Up and At 'Em
A California couple's voyaging dreams see the light of day in New Morning, the cruising sloop designed by Chuck Paine and built by Lyman-Morse to take them anywhere they want to go. "Yachtstyle" for our September 2009 issue
On this early November afternoon, despite the sunlight burning through hazy clouds, the 10-knot southwest breeze that blew across the water was losing its summer warmth and made a windbreaker welcome as we beat south out of Narragansett Bay, past Castle Hill, across to the shore along Rhode Island's southern coast, then tacked off shore again. Much of America was at work on this Tuesday, or perhaps they'd taken a break to visit a polling place to elect a new president. We, on the other hand-Fay Mark, Russ Irwin, and me-had all, for various reasons, cast absentee ballots. They'd done so because they were bound for the Caribbean and wanted to vote for the eventual winner, who'd they supported early and richly; me, well, I work some distance from home and wanted my vote to count, too. And so it was that we were free to guiltlessly enjoy this spectacular afternoon and ride on New Morning, their Chuck Paine-designed sloop. The drop-dead gorgeous 54-footer was built in Maine by Lyman-Morse Boatbuilding.
From her proud stem to sugar-scoop stern, I quickly concluded that New Morning is very much a sum that's greater than any of her parts. She draws her charm equally from the powerful lines of her designer, the meticulous craftsmanship of her builder, and the very distinct wish list that her owners brought to the table via a Russ-authored design brief that stretched on for some 15 pages.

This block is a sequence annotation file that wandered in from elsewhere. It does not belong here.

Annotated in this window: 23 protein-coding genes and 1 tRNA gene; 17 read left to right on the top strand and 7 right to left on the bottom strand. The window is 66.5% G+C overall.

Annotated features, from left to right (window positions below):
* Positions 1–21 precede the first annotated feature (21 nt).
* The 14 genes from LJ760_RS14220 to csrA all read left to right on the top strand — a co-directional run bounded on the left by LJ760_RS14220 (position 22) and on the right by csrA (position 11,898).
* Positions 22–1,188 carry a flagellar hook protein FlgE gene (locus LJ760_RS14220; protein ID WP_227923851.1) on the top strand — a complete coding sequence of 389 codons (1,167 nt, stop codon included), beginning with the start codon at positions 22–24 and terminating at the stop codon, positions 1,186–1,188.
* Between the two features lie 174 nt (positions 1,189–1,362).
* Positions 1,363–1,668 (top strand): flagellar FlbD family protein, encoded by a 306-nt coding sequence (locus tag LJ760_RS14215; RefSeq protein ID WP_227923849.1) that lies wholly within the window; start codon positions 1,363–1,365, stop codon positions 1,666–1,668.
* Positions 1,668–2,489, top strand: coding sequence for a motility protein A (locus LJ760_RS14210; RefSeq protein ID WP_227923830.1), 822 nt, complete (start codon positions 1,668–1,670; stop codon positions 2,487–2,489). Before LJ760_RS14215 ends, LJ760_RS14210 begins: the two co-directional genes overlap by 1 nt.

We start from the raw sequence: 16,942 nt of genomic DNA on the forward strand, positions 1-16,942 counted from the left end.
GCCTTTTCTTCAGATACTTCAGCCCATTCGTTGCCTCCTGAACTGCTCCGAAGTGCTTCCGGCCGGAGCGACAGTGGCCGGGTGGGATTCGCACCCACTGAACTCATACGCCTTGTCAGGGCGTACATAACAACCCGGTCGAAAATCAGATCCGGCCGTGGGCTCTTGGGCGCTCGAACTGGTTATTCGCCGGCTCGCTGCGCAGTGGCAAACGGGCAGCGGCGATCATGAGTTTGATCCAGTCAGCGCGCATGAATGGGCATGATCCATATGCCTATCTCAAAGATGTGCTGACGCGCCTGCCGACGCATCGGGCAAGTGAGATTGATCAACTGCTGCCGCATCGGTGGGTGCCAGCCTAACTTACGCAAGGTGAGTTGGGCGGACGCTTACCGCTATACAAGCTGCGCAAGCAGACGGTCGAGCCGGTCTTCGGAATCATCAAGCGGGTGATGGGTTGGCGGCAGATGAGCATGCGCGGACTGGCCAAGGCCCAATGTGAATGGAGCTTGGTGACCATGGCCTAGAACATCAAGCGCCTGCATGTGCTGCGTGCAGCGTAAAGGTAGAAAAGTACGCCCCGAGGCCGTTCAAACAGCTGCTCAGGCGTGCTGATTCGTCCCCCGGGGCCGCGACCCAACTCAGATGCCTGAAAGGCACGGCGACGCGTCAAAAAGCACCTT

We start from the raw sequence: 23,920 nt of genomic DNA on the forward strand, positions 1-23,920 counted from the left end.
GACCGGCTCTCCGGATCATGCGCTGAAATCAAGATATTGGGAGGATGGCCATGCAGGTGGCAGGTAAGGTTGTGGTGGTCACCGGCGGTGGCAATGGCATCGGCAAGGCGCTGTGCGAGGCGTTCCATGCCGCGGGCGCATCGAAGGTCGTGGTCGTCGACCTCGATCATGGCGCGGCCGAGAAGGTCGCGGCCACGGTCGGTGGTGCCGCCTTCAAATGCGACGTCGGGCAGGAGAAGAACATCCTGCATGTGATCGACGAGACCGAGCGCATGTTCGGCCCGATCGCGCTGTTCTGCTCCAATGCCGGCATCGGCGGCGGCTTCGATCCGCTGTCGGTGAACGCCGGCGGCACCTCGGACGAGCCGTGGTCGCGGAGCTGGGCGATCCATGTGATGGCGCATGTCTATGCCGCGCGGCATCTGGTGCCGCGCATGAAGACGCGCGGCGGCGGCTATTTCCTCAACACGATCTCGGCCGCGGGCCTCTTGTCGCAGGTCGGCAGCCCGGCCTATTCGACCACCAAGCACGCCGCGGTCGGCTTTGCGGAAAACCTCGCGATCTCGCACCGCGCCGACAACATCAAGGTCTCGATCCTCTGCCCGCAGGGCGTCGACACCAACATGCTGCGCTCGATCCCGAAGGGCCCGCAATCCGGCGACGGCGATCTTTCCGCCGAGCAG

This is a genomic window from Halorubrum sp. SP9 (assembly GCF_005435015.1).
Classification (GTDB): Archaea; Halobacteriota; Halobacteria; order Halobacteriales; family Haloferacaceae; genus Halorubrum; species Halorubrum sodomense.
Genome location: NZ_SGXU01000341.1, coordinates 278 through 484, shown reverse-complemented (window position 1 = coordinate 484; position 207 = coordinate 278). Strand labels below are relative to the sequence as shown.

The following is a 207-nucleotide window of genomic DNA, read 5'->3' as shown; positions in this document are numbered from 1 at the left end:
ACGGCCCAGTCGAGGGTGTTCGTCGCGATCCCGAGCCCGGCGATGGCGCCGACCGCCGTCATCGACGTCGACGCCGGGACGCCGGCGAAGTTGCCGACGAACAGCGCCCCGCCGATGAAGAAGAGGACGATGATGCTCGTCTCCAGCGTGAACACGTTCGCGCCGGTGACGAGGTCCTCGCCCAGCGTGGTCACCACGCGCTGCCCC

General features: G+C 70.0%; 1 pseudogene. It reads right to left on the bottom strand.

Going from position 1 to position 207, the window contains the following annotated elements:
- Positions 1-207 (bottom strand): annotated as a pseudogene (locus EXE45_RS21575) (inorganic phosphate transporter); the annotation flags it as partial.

Because Russ and Fay are laid-back in that West Coast sort of way that turns a new acquaintance into a willing accomplice-they're recovering Silicon Valley techies-my dockside visit to see New Morning a day earlier quickly evolved into an afternoon-long exploration of the boat and how it came into being as well as an offer for an Election Day sail to see how all the details worked together out on the water. And those details were in abundance. Russ and Fay had taken what they'd learned from buying and sailing a Swan 44 Mark II on San Francisco Bay, added details they'd admired from Van de Stadt-designed Trintellas and other boats they'd visited while on charters and at boat shows, then wrapped them around what they intended to be the perfect means to reach the Caribbean and their home once there.
Here's what they wanted: A 50- to 60-foot circumnavigator that would sail primarily in the tropics but could be comfortable anywhere 50 degrees north or south of the equator. The boat was also designed primarily for a couple who'll live aboard all but six to eight weeks a year; 85 percent of the time would be spent at anchor, the rest under way. The taller owner (Russ, who stands six-foot-one) needs headroom; the shorter is a gourmet cook. Both enjoy their time together, but each appreciates his or her own space. Need to know more? Visit their website (www.newmorning.info) and download the entire design brief. Want to know how it turned out? Read on.
Approaching the boat dockside during its Newport, Rhode Island, stopover while en route from Maine to Bermuda, I recognized at once that New Morning had the signature lines of a Chuck Paine cruiser: the elegant and gentle sheer, the low cabin top, a hard dodger, robust rubrails. Climbing aboard, I couldn't help but notice the solid feel of the boat, the clean deck layout, and the beefy Harken electric winches and hardware intended for shorthanded offshore sailing.